Why mentorship matters for women

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By: Anja Uitdehaag

For many women working long hours or trying to combine work with family life, it is easy to concentrate on the day- to-day issues of life and forget the larger picture – where they are heading. Having a mentor is a chance to think about longer-term objectives.

Throughout my career multiple mentors and sponsors took part in my continuous development and growth, both males and females. They supported me when I needed a new approach or new level of thought. They helped me to build my self-confidence and leadership at moments when I felt that I did not have the right skills for a particular role or situation and they brought in unique experiences that added to my understanding of how to play the game of business.

Some of the challenges women encounter in the workplace don’t necessarily come from their working environments, but rather from within.

Women quite often have doubts about their capabilities.

Men feel positive about being able to do the job until they are told they can’t.

Women start with thinking they cannot do it, (and continue to think so) until they are told they are doing a good job.

Women don’t toot their own horn as much as men.

Girls are often raised to believe that it’s not polite to speak about your-self.

So many women wait to be recognized and then are frustrated when they aren’t.

With the guidance of a trusted mentor, women can learn to overcome the internal and external factors that hold them back, and go on to successfully grow in their careers.

With regards to equality, women profit from mentoring in the following ways:

  • Learning by example: Being mentored by a successful woman or a successful man, increases one’s own self-confidence, know-how can be gained as well as firsthand information that isn’t publicly available and one’s own competencies can be expanded;
  • Access to a network: By gaining access to the mentor’s network, new alternatives and career opportunities surface. A mentor can open doors and make contacts that advance their mentee’s career goals, which might otherwise be unattainable;
  • Visibility: The mentee not only becomes visible to the mentor and her/his network, it also works the other way around: mentees gain insight into which people and companies are open to them and actively want to promote women. They are shown which paths they can pursue to achieve their career goals or find their way back into professional life. This leads to a greater transparency of the market and thus to better access to career opportunities for women.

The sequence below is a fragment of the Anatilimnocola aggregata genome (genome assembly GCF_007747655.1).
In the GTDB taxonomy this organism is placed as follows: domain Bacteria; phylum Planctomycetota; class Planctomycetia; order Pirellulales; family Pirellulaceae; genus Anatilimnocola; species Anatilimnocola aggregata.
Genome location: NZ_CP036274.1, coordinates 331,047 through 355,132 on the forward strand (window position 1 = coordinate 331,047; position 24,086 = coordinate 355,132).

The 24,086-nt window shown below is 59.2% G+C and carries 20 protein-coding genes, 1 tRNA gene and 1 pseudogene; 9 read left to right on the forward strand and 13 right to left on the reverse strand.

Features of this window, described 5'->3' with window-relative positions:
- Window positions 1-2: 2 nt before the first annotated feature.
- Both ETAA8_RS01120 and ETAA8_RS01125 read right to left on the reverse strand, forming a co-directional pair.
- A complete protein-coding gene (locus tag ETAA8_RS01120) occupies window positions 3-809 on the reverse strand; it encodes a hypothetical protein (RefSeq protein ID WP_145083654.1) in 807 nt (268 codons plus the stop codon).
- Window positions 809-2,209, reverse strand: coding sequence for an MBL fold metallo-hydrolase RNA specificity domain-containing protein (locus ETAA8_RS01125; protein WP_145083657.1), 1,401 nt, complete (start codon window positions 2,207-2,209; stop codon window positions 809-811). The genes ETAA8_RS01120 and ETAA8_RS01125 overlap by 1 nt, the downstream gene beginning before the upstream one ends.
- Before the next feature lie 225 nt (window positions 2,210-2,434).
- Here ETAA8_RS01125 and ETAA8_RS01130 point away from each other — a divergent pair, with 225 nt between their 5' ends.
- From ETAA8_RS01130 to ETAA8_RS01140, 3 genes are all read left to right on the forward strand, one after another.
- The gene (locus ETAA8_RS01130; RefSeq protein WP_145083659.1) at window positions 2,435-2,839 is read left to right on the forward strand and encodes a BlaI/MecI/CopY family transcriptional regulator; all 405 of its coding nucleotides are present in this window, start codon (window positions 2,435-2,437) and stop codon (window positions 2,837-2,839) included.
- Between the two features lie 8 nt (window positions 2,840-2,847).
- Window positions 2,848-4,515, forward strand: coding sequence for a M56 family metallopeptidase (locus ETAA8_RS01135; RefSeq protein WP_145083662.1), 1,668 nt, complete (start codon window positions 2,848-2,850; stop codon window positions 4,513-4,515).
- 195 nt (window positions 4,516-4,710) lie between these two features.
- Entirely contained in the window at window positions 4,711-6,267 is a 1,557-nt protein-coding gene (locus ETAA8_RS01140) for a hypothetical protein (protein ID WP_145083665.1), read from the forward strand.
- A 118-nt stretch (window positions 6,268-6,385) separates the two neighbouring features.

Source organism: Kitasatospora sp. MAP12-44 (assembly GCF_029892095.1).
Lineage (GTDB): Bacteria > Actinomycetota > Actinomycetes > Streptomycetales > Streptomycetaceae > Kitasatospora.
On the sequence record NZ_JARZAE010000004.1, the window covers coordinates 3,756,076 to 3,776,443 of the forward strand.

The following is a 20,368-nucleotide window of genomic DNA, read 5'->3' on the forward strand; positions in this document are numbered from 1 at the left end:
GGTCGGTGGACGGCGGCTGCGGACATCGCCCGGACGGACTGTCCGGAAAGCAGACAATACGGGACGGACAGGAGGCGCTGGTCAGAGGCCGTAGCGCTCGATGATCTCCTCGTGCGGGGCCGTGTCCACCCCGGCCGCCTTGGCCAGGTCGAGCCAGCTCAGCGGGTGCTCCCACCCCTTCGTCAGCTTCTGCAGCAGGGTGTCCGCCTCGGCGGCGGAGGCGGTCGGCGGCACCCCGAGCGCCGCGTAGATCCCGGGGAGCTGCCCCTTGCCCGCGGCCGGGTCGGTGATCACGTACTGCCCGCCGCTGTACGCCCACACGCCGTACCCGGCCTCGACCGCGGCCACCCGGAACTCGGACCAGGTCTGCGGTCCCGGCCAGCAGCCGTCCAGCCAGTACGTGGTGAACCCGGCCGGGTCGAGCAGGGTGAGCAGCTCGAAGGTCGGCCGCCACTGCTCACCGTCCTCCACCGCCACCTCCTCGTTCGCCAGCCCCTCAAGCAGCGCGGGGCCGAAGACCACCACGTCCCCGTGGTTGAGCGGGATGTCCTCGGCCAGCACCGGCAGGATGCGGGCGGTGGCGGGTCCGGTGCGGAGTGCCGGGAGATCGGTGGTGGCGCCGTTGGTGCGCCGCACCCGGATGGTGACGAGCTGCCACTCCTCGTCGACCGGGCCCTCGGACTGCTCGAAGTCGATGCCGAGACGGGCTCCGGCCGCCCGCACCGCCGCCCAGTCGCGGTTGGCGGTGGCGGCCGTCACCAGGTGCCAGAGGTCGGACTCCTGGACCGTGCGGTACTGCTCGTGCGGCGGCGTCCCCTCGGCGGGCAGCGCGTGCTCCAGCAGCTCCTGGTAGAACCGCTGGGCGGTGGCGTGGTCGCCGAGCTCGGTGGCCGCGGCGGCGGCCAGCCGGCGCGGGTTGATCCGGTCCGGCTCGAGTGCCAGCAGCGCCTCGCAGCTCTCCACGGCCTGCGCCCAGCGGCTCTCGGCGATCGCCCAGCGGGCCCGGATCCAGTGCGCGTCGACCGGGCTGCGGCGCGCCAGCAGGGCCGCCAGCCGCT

One of the most basic questions in the mentor-selection process is whether to be mentored by a man or a woman. When it comes to mentoring women, should the gender of mentor candidates be a consideration? The answer is not straightforward. While some experts and execs believe male mentors can offer the best resources to women, others feel that female mentors can offer better understanding of specific issues that mentees need to know. Still others feel that gender should not be a deciding factor for mentorship.

The bottom line?

Think about your goals for a mentoring relationship. If your company’s management structure is male-dominated and you need access to the “boy’s club,” a male mentor might make more sense, at least initially. But if you’re hoping to be advised by someone who has gone before you in your shoes and experienced similar challenges firsthand, you might prefer a female mentor.

Take time to think about whom you would like to have as a mentor since the choice of person has a big impact on the relationship and ultimately your success. The person needs to be willing to share knowledge, be open and honest with you and be trustworthy. You need to feel safe to share personally sensitive information with him/her.

Choose someone who is more experienced in your field, someone who you respect professionally, find inspiring and look forward to spending time with.

He/she should energize you.

If you are a woman who wants more support or a mentor, don’t be shy: reach out to someone you know and ask for some of their time. Even if they decline, it will be good practice as you build your career.

As a potential mentor, go ahead and take the first step. Reach out to a talented woman you met at a conference or meet-up or whose work you saw online and learn more about her. Find out if you can be of any assistance to her.

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